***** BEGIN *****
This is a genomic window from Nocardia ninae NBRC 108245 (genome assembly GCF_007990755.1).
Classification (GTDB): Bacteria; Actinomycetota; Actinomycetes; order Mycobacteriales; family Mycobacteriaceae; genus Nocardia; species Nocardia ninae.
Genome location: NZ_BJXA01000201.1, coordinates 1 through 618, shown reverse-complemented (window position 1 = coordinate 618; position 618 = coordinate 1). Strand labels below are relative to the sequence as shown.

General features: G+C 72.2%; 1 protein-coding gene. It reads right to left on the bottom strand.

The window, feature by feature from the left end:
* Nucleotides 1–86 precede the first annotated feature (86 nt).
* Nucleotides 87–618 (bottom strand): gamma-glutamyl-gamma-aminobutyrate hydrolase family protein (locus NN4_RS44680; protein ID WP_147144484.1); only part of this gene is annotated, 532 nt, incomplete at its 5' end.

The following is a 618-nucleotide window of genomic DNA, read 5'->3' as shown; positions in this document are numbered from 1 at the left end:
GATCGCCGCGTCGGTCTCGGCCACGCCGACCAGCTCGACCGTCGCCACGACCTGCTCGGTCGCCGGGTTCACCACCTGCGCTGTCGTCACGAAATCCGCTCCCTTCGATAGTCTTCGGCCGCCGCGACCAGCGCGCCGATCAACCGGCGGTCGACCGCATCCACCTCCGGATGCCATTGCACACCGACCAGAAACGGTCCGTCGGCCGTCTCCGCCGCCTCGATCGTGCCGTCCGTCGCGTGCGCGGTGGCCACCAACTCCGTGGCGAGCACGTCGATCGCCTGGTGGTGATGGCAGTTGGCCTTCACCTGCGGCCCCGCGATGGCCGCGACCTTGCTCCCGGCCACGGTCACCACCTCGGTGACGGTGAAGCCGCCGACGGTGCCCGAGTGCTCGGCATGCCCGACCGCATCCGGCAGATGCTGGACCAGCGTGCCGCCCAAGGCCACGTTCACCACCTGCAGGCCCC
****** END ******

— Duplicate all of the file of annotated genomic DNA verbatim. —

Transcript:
This is a genomic window from Nocardia ninae NBRC 108245 (genome assembly GCF_007990755.1).
Classification (GTDB): Bacteria; Actinomycetota; Actinomycetes; order Mycobacteriales; family Mycobacteriaceae; genus Nocardia; species Nocardia ninae.
Genome location: NZ_BJXA01000201.1, coordinates 1 through 618, shown reverse-complemented (window position 1 = coordinate 618; position 618 = coordinate 1). Strand labels below are relative to the sequence as shown.

General features: G+C 72.2%; 1 protein-coding gene. It reads right to left on the bottom strand.

The window, feature by feature from the left end:
* Nucleotides 1–86 precede the first annotated feature (86 nt).
* Nucleotides 87–618 (bottom strand): gamma-glutamyl-gamma-aminobutyrate hydrolase family protein (locus NN4_RS44680; protein ID WP_147144484.1); only part of this gene is annotated, 532 nt, incomplete at its 5' end.

The following is a 618-nucleotide window of genomic DNA, read 5'->3' as shown; positions in this document are numbered from 1 at the left end:
GATCGCCGCGTCGGTCTCGGCCACGCCGACCAGCTCGACCGTCGCCACGACCTGCTCGGTCGCCGGGTTCACCACCTGCGCTGTCGTCACGAAATCCGCTCCCTTCGATAGTCTTCGGCCGCCGCGACCAGCGCGCCGATCAACCGGCGGTCGACCGCATCCACCTCCGGATGCCATTGCACACCGACCAGAAACGGTCCGTCGGCCGTCTCCGCCGCCTCGATCGTGCCGTCCGTCGCGTGCGCGGTGGCCACCAACTCCGTGGCGAGCACGTCGATCGCCTGGTGGTGATGGCAGTTGGCCTTCACCTGCGGCCCCGCGATGGCCGCGACCTTGCTCCCGGCCACGGTCACCACCTCGGTGACGGTGAAGCCGCCGACGGTGCCCGAGTGCTCGGCATGCCCGACCGCATCCGGCAGATGCTGGACCAGCGTGCCGCCCAAGGCCACGTTCACCACCTGCAGGCCCC